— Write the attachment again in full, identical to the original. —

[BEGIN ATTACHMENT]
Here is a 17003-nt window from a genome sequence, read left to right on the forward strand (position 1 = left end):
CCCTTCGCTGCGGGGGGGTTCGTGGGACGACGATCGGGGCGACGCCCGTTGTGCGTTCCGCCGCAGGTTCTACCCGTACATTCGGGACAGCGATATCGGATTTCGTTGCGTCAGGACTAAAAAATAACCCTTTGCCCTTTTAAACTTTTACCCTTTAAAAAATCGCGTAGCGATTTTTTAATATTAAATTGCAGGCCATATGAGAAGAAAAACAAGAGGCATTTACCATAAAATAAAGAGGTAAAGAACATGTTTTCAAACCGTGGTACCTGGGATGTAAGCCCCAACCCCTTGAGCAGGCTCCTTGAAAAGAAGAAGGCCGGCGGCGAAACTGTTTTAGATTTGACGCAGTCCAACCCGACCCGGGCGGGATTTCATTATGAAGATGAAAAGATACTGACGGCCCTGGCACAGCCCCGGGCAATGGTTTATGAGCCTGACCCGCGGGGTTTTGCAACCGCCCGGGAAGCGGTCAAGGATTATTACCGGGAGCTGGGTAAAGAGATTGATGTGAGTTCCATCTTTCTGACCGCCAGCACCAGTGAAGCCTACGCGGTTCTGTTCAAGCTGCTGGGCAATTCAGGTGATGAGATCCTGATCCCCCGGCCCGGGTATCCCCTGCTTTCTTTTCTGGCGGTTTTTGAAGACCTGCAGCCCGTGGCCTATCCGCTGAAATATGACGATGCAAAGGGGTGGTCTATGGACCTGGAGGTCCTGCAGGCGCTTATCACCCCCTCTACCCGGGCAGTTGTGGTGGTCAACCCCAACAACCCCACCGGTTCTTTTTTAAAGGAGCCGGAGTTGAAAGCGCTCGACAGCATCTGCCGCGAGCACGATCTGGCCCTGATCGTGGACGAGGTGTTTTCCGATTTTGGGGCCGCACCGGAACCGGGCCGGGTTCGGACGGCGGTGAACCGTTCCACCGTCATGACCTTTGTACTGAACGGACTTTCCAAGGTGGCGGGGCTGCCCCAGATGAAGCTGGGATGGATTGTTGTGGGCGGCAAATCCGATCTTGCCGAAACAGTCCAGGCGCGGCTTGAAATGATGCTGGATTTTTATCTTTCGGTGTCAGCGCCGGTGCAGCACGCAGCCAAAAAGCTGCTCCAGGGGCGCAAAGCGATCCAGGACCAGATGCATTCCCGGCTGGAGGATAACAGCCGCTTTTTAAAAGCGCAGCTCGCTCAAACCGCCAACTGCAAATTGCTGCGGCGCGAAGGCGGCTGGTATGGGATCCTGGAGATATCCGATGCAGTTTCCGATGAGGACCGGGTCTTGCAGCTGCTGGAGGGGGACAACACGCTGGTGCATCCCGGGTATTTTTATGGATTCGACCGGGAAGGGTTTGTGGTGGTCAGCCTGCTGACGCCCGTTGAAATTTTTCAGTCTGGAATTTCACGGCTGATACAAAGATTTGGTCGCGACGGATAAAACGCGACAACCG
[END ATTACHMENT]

Here is a 17003-nt window from a genome sequence, read left to right on the forward strand (position 1 = left end):
CCCTTCGCTGCGGGGGGGTTCGTGGGACGACGATCGGGGCGACGCCCGTTGTGCGTTCCGCCGCAGGTTCTACCCGTACATTCGGGACAGCGATATCGGATTTCGTTGCGTCAGGACTAAAAAATAACCCTTTGCCCTTTTAAACTTTTACCCTTTAAAAAATCGCGTAGCGATTTTTTAATATTAAATTGCAGGCCATATGAGAAGAAAAACAAGAGGCATTTACCATAAAATAAAGAGGTAAAGAACATGTTTTCAAACCGTGGTACCTGGGATGTAAGCCCCAACCCCTTGAGCAGGCTCCTTGAAAAGAAGAAGGCCGGCGGCGAAACTGTTTTAGATTTGACGCAGTCCAACCCGACCCGGGCGGGATTTCATTATGAAGATGAAAAGATACTGACGGCCCTGGCACAGCCCCGGGCAATGGTTTATGAGCCTGACCCGCGGGGTTTTGCAACCGCCCGGGAAGCGGTCAAGGATTATTACCGGGAGCTGGGTAAAGAGATTGATGTGAGTTCCATCTTTCTGACCGCCAGCACCAGTGAAGCCTACGCGGTTCTGTTCAAGCTGCTGGGCAATTCAGGTGATGAGATCCTGATCCCCCGGCCCGGGTATCCCCTGCTTTCTTTTCTGGCGGTTTTTGAAGACCTGCAGCCCGTGGCCTATCCGCTGAAATATGACGATGCAAAGGGGTGGTCTATGGACCTGGAGGTCCTGCAGGCGCTTATCACCCCCTCTACCCGGGCAGTTGTGGTGGTCAACCCCAACAACCCCACCGGTTCTTTTTTAAAGGAGCCGGAGTTGAAAGCGCTCGACAGCATCTGCCGCGAGCACGATCTGGCCCTGATCGTGGACGAGGTGTTTTCCGATTTTGGGGCCGCACCGGAACCGGGCCGGGTTCGGACGGCGGTGAACCGTTCCACCGTCATGACCTTTGTACTGAACGGACTTTCCAAGGTGGCGGGGCTGCCCCAGATGAAGCTGGGATGGATTGTTGTGGGCGGCAAATCCGATCTTGCCGAAACAGTCCAGGCGCGGCTTGAAATGATGCTGGATTTTTATCTTTCGGTGTCAGCGCCGGTGCAGCACGCAGCCAAAAAGCTGCTCCAGGGGCGCAAAGCGATCCAGGACCAGATGCATTCCCGGCTGGAGGATAACAGCCGCTTTTTAAAAGCGCAGCTCGCTCAAACCGCCAACTGCAAATTGCTGCGGCGCGAAGGCGGCTGGTATGGGATCCTGGAGATATCCGATGCAGTTTCCGATGAGGACCGGGTCTTGCAGCTGCTGGAGGGGGACAACACGCTGGTGCATCCCGGGTATTTTTATGGATTCGACCGGGAAGGGTTTGTGGTGGTCAGCCTGCTGACGCCCGTTGAAATTTTTCAGTCTGGAATTTCACGGCTGATACAAAGATTTGGTCGCGACGGATAAAACGCGACAACCG